The type, ability, and capacity of the furnace are considered when selecting the thermostat. Once you bought the thermostat, you also have to ensure that you’ve installed it correctly. Wrongfully installation also leads to miscommunication and system failure.

It’s recommended that you talk to an HVAC professional for selecting the thermostat; you can also take the old model when shopping to purchase the same model.

Dust and debris

A dirty thermostat can also cause abnormal functioning and even failure of the furnace. You will need to remove the thermostat’s cover and clean the interior elements. Make sure also to clean the switch contact surface and the bimetallic coil.

Begin with setting the thermostat to its lowest setting, and clean the bimetallic coil with compressed air of soft brush. Continue with setting the thermostat to the highest setting so that you may clean the coil once more. When you’re done, reset the thermostat to the desired temperature.

Defective wiring

Missing or loose wire connections and old/defective wires can make the thermostat not stay in touch with the furnace, causing inconsistent performance of the furnace. When the furnace isn’t properly operating, you should check the wires of the thermostat. Should you observe defective wiring, you need to tighten the connection, replacing the cables as required. When you don’t have the skills and experience, it’s better to call the HVAC technician. However, low-voltage thermostats come with small-gauge wires that aren’t tricky or dangerous to address.

Inaccurate temperature readings

When the furnace doesn’t kick when it’s supposed to, or it turns on when it shouldn’t, improper temperature reading could be the cause. You have to see if the thermostat is mounted in the correct place. It should be away from windows, outside doors, or heat sources such as radiant heaters or fireplaces. It would help if you didn’t directly expose the thermostat to sunlight, heat emissions either as the outside temperature will cause the imprecise reading of the thermostat. Inaccurate reading of the thermostat will make the furnace run when it’s not supposed to run and the other way around. HVAC professionals recommend placing the thermostat close to the air return ductwork so that the reading is as accurate as possible.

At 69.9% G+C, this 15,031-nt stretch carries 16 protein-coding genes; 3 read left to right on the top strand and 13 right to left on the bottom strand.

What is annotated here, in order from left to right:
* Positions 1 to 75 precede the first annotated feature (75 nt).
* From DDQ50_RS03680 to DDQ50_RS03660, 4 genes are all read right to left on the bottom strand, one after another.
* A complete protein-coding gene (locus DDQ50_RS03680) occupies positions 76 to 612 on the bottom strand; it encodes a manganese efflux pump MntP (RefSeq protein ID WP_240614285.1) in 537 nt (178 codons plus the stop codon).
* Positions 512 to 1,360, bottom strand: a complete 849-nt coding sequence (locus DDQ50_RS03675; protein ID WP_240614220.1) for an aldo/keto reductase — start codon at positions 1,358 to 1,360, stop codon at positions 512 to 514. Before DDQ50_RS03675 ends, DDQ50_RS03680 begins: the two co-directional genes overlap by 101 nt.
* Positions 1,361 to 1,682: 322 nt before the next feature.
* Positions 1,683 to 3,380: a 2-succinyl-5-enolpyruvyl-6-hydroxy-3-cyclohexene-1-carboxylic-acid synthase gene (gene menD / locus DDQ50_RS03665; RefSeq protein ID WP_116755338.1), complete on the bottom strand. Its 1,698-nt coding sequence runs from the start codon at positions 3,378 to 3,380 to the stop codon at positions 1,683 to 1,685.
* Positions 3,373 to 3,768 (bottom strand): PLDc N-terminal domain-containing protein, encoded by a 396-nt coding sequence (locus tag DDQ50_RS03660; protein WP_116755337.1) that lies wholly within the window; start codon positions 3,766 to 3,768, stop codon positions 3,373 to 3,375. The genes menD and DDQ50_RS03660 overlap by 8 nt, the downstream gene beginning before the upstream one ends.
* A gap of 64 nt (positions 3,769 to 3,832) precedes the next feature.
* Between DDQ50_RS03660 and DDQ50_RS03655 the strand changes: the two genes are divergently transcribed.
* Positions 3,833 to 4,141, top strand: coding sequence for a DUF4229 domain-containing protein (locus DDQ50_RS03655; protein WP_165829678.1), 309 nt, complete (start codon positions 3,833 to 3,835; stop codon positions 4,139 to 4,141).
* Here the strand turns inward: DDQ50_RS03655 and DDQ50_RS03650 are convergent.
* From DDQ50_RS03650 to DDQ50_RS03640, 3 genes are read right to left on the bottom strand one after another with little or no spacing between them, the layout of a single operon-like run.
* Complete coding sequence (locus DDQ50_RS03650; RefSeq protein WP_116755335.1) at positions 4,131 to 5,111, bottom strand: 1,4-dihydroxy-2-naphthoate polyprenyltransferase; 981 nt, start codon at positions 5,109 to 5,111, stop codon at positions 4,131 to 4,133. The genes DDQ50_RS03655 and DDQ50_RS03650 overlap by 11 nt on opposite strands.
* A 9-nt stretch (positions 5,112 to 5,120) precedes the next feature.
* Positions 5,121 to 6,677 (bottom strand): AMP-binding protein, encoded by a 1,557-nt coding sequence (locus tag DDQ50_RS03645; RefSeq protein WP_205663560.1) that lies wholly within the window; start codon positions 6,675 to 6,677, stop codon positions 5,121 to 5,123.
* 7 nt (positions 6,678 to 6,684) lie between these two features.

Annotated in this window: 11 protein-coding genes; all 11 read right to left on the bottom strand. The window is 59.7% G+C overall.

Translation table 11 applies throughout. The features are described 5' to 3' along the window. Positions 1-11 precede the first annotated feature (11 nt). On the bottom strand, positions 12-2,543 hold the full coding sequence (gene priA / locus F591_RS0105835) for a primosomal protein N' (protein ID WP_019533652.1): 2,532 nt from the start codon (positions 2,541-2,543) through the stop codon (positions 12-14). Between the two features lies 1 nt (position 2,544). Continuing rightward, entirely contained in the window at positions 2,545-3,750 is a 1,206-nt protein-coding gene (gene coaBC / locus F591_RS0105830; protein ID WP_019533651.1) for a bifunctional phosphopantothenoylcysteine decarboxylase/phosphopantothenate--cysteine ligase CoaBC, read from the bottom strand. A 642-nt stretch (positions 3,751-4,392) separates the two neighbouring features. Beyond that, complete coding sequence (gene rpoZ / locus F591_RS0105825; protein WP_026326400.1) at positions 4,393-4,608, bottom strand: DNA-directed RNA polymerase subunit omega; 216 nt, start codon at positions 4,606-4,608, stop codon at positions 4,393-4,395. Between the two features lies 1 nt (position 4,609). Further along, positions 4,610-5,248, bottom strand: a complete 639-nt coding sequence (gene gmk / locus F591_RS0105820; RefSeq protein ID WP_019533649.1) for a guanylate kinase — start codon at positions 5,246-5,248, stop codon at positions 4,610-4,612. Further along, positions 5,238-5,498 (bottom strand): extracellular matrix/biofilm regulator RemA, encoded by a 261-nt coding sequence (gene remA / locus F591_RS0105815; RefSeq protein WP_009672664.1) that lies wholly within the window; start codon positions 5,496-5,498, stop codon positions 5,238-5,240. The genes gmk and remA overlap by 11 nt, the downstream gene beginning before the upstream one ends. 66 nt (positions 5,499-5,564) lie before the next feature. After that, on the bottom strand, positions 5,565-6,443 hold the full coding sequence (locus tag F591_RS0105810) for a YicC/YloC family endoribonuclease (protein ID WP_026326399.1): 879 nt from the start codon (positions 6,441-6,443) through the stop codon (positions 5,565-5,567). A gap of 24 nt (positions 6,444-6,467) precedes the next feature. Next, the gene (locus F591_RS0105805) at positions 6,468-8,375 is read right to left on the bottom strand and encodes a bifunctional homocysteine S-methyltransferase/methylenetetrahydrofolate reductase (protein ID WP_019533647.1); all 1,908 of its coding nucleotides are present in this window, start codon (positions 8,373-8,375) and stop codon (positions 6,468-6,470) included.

The wall cavity behind the thermostat creates drafts that also impact the thermostat reading. If you notice a hole between the thermostat and the wall, you should use some insulation to block the airflow. The problem mostly occurs when the thermostat is installed on an exterior wall; it may also happen when there’s a lot of air movement from the attic or basement.

Heat anticipator problems

The old mechanical thermostats (non-digital) are made with an electrical resistor device in the center (it’s a tiny metal tab). The device is, in fact, the heat anticipator and informs the thermostat when to shut down the burners. When it’s not properly functioning, it will make the furnace cycle on and off more often than it should. When the heat anticipator isn’t set correctly, adjustment is necessary as well.

Digital and programmable thermostats come with built-in anticipators set automatically, so manual adjustments aren’t required. Manual adjustments are needed for the older mechanical models, and you will need an amp meter for identifying the correct setting.

Keep in mind that you won’t have to go through very complicated steps for making the adjustments. Sometimes, merely pushing the heating anticipator in both directions will solve the issue.